Drawing from the private sector, Hamm has adopted performance-based contracting. Rather than focusing on how he thinks contractors should do the work that’s needed, Hamm emphasizes the overall goal of the project. When beginning any project, he asks, “What is the mission of the agency, how do those align with [the contractor], and then how do we let the contractor work within reasonable boundaries so that they get that out?” He believes that contracts simply have a higher chance of success when everyone has a clear understanding of the mission and the desired outcome.
Hamm acquired his unique management perspective early on in his career. He got his start in government through the Presidential Management Internship program. “Most of my peers who started in that program wanted to try and change the world, they wanted to change the government,” he said. While many grew frustrated, losing patience and moving to the private sector, Hamm stayed the course. “The ability to influence really happened over time. It doesn’t happen right away,” he observed.
Hamm contends that making a real difference requires patience. “Once you start getting credibility with the underlying subject matter expertise, then [government agencies] start to be willing to compromise from the ordinary work to your kind of mindset,” he said.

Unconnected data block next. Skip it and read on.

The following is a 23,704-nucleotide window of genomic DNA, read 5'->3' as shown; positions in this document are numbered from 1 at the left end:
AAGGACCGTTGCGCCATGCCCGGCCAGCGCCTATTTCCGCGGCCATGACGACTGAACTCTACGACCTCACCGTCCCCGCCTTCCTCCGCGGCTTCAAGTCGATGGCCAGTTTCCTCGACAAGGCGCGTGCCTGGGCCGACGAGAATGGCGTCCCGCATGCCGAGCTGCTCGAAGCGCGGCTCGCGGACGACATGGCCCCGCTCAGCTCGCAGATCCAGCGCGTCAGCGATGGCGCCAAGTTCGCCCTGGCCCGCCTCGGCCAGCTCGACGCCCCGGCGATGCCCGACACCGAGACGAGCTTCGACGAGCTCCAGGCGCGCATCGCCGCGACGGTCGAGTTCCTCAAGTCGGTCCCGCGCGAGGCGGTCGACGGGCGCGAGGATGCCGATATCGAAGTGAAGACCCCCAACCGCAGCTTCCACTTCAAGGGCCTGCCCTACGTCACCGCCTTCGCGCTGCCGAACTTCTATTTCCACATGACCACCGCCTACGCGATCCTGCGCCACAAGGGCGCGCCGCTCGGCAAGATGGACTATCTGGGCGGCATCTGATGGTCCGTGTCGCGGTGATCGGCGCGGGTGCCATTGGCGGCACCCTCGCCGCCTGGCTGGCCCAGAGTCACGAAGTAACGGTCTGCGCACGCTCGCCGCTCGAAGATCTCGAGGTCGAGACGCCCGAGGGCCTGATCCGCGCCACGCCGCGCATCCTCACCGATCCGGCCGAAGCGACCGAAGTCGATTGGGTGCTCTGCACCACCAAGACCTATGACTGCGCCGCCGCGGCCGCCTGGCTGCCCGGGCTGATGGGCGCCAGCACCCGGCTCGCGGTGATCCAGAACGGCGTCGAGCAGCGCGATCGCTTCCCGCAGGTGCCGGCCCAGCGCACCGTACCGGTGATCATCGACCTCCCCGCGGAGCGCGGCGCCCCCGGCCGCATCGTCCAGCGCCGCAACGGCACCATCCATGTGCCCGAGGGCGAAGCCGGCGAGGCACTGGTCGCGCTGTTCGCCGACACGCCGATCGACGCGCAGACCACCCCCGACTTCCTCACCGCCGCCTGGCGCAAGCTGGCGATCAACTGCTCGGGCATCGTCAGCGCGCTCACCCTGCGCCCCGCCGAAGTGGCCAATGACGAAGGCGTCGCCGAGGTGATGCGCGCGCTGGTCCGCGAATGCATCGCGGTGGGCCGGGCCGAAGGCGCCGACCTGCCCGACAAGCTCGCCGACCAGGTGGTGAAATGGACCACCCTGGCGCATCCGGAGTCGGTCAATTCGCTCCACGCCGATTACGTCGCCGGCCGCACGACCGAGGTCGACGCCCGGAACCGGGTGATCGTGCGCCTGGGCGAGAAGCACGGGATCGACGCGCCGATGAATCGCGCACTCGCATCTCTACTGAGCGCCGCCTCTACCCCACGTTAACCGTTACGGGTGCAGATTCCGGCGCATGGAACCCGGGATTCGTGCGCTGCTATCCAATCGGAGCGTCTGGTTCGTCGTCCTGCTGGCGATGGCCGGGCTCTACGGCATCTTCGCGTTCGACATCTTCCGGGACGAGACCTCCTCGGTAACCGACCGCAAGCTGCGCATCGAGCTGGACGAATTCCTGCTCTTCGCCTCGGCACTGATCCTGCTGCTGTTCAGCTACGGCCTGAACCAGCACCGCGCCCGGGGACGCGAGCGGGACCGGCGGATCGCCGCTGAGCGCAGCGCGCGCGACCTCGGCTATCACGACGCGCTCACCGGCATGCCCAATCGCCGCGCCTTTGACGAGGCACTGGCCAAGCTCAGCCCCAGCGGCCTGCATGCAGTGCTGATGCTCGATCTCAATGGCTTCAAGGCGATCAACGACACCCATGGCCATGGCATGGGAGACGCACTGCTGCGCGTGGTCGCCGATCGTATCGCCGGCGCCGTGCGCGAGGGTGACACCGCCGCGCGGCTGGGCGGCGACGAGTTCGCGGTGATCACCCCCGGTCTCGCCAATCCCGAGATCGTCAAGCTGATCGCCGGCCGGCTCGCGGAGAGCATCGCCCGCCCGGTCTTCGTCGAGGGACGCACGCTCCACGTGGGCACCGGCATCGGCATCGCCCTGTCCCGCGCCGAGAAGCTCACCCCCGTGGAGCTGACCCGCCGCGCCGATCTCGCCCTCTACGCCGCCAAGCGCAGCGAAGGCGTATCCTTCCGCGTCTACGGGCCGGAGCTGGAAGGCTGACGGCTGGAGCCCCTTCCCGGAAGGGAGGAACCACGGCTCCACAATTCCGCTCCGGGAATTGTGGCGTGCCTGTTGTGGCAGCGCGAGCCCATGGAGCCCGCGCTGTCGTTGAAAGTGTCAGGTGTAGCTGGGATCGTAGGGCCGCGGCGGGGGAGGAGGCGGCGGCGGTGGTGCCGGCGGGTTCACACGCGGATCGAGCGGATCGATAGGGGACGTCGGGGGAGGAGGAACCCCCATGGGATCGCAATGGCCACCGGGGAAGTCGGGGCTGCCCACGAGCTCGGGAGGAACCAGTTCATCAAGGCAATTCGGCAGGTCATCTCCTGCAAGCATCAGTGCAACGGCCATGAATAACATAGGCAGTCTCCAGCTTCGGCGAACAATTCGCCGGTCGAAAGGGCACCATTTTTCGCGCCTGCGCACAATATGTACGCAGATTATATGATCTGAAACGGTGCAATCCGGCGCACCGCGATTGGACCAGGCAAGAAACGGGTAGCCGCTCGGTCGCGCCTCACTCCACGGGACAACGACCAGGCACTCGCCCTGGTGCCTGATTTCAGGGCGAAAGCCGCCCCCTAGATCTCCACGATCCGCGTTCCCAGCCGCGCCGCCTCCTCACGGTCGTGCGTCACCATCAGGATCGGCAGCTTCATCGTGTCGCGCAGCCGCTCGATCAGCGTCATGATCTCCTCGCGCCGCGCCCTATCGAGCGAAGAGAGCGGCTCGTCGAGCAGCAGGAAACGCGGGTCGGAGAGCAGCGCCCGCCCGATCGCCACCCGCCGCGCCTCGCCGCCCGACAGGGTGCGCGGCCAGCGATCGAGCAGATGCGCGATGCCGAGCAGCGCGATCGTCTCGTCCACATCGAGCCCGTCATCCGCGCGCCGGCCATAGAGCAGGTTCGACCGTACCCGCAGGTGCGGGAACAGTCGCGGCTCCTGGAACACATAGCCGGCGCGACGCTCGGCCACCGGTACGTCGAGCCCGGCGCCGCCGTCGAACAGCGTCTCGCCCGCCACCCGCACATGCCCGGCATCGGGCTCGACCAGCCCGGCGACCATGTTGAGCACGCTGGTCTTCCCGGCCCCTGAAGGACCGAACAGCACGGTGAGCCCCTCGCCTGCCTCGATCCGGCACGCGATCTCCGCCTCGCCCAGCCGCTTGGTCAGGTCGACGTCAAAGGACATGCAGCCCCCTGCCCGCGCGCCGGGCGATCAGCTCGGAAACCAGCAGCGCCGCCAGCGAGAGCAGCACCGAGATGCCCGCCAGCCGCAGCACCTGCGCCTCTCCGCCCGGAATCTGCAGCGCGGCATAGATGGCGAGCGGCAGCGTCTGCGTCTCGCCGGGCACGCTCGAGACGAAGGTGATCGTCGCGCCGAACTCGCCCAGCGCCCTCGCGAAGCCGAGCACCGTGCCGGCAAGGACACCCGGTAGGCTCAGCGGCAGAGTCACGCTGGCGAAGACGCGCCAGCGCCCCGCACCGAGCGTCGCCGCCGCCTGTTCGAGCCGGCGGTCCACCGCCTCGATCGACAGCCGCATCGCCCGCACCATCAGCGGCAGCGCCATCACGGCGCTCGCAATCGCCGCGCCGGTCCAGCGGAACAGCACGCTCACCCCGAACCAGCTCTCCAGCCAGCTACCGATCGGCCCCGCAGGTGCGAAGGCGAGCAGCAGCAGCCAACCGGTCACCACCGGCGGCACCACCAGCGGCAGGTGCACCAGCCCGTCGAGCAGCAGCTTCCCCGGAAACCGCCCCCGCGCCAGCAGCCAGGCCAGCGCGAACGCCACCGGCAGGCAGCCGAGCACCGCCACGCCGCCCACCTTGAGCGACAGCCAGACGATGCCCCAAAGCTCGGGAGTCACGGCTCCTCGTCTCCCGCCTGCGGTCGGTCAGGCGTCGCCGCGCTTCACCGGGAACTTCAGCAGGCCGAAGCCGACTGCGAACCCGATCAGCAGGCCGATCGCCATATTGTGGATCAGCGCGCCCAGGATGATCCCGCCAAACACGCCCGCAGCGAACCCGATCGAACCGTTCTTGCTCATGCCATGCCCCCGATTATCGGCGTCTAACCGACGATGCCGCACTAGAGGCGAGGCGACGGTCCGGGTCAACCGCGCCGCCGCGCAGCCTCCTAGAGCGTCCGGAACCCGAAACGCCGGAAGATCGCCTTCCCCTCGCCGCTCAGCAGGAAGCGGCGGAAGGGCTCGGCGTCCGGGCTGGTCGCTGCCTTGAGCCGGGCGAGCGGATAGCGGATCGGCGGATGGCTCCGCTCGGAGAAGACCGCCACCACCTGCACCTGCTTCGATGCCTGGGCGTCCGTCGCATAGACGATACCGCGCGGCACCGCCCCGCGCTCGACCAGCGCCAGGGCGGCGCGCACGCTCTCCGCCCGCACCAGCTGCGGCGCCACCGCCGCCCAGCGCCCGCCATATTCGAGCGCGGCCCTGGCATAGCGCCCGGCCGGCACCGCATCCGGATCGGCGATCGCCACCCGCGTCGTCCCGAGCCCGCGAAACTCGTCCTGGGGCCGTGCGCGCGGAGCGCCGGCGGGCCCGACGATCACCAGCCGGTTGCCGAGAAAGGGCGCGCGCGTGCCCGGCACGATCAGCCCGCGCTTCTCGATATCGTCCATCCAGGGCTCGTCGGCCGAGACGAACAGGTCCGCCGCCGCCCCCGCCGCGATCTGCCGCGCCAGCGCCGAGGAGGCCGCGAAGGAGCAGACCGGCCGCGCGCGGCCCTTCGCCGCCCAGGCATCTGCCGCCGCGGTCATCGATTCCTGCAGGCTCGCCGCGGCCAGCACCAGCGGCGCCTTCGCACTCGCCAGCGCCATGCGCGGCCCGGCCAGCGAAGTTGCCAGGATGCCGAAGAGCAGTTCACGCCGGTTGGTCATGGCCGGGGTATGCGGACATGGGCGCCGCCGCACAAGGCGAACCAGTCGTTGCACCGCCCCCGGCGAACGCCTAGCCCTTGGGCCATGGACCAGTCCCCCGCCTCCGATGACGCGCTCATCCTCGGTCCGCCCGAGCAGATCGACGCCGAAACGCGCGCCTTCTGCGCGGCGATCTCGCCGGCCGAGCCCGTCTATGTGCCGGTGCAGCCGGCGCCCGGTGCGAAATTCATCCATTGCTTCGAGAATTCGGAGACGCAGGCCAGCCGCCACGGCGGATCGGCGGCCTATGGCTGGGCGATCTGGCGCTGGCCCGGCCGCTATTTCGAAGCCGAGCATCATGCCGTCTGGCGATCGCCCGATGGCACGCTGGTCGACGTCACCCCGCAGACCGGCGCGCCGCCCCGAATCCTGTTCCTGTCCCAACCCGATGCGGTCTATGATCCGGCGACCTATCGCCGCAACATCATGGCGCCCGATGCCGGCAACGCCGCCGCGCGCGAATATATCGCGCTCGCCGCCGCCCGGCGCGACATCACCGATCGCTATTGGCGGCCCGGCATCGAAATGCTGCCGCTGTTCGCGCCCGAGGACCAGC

“I ended up staying in GSA because it’s very much like a private entity,” Hamm admitted. Because it’s not appropriated, the GSA can conduct itself in a very business-like manner. Individuals’ ability to work in a variety of areas over the course of their careers while still serving the public attracted Hamm. “You’re going to be working on different technologies and working with different agencies,” Hamm said. His position in the GSA has allowed him to have many diverse experiences without jumping around to different employers and careers.
Variety is just one of many advantages Hamm sees to serving in the public sector. He believes that there are a lot of opportunities for training and quick career advancement. “Within a short period of time, a lot of people get responsibility that would exceed the corporate world,” he said. An individual could be managing $100 million project by age 26, power relatively unheard of in the private sector.
It’s facts like these that Hamm hopes will convince the next generation of talent to consider a career in the public sector. He recruits many people who are fresh out of college to join him at FEDSIM, wanting them to find the same value in public service that he did.
“I’m a public servant because I really want to make a difference in how we work with industry, and how we can actually get things done within government,” Hamm said. Using modern technology and a unique approach to acquisition, he strives to advance the public sector in a meaningful way.
When asked about his award nomination, he simply said, “It’s very humbling.” Humble, patient, and innovative; Chris Hamm is a true homegrown leader.
We will be talking to all the NextGen Public Service Award finalists in the upcoming weeks. See the full list here. Finally, register to attend the Awards Ceremony to get to know the NextGen 30 in-person!